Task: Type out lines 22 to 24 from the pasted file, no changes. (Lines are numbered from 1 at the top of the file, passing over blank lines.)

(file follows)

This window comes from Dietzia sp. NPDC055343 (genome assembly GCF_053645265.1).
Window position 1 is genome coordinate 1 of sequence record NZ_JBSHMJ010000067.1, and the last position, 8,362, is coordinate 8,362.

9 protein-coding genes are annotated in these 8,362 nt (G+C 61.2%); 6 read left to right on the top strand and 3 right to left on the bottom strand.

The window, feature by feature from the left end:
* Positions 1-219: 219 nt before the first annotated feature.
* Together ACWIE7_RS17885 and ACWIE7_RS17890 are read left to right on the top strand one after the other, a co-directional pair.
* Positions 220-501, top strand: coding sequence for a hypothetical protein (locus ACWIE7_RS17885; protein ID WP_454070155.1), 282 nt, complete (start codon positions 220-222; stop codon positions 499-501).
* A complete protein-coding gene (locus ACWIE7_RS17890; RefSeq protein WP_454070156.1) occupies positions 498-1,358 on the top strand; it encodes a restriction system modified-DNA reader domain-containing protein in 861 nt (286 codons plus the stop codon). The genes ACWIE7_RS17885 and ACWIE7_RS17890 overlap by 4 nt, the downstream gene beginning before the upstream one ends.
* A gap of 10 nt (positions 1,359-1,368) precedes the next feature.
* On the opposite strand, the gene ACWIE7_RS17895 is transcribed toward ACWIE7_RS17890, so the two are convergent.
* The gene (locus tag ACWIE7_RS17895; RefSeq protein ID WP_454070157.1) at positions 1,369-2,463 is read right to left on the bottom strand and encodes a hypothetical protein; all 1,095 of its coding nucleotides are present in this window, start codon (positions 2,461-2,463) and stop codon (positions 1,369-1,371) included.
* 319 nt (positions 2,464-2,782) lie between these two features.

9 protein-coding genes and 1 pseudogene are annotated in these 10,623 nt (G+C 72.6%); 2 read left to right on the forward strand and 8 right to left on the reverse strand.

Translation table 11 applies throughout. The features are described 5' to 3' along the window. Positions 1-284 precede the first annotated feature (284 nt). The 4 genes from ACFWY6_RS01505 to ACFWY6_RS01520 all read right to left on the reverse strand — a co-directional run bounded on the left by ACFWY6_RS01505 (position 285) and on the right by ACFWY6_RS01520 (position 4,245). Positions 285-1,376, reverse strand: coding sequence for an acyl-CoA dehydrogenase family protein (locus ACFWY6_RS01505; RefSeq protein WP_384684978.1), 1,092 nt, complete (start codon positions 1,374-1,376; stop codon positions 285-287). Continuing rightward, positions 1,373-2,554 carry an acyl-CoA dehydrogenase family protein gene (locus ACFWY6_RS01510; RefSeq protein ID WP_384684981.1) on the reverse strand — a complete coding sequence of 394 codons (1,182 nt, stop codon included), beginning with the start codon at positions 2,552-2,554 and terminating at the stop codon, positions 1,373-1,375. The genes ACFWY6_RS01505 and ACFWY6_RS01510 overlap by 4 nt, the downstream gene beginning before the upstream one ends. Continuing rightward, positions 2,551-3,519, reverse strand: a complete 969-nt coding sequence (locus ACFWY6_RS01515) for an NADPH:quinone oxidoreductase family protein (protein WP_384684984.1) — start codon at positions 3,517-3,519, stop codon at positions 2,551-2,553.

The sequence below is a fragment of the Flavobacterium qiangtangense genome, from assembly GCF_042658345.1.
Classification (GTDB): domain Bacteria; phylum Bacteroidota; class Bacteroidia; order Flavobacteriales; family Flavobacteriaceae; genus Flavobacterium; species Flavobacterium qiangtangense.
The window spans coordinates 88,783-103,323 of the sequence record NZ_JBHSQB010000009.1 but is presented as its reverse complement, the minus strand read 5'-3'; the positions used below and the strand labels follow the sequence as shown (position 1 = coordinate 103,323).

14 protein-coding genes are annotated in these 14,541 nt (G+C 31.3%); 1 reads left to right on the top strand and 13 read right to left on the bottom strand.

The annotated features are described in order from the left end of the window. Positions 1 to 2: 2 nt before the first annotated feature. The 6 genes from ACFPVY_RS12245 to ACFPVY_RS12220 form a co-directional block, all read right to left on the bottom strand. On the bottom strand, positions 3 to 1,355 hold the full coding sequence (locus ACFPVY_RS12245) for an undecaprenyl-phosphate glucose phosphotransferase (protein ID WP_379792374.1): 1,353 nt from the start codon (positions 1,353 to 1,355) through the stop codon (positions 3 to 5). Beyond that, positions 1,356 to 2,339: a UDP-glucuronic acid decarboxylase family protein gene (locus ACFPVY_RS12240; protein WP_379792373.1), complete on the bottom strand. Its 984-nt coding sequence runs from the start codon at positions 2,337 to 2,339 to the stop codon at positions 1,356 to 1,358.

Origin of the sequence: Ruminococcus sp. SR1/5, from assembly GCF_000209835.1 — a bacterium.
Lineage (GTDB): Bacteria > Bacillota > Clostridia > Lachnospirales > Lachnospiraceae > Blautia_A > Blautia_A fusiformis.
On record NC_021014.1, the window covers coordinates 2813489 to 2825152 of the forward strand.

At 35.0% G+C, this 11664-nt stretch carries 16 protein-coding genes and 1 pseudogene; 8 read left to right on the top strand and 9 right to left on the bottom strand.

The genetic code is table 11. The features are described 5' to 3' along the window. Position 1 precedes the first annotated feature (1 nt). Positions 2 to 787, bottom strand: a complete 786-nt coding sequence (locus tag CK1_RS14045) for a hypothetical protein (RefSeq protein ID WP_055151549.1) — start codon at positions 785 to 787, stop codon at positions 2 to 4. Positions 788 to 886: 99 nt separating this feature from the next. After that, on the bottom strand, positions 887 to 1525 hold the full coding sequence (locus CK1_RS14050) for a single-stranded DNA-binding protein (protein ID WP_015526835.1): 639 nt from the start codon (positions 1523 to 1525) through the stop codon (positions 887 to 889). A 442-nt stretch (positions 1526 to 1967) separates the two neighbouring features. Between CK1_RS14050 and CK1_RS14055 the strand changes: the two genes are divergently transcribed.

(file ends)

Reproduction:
On record NC_021014.1, the window covers coordinates 2813489 to 2825152 of the forward strand.

At 35.0% G+C, this 11664-nt stretch carries 16 protein-coding genes and 1 pseudogene; 8 read left to right on the top strand and 9 right to left on the bottom strand.

The genetic code is table 11. The features are described 5' to 3' along the window. Position 1 precedes the first annotated feature (1 nt). Positions 2 to 787, bottom strand: a complete 786-nt coding sequence (locus tag CK1_RS14045) for a hypothetical protein (RefSeq protein ID WP_055151549.1) — start codon at positions 785 to 787, stop codon at positions 2 to 4. Positions 788 to 886: 99 nt separating this feature from the next. After that, on the bottom strand, positions 887 to 1525 hold the full coding sequence (locus CK1_RS14050) for a single-stranded DNA-binding protein (protein ID WP_015526835.1): 639 nt from the start codon (positions 1523 to 1525) through the stop codon (positions 887 to 889). A 442-nt stretch (positions 1526 to 1967) separates the two neighbouring features. Between CK1_RS14050 and CK1_RS14055 the strand changes: the two genes are divergently transcribed.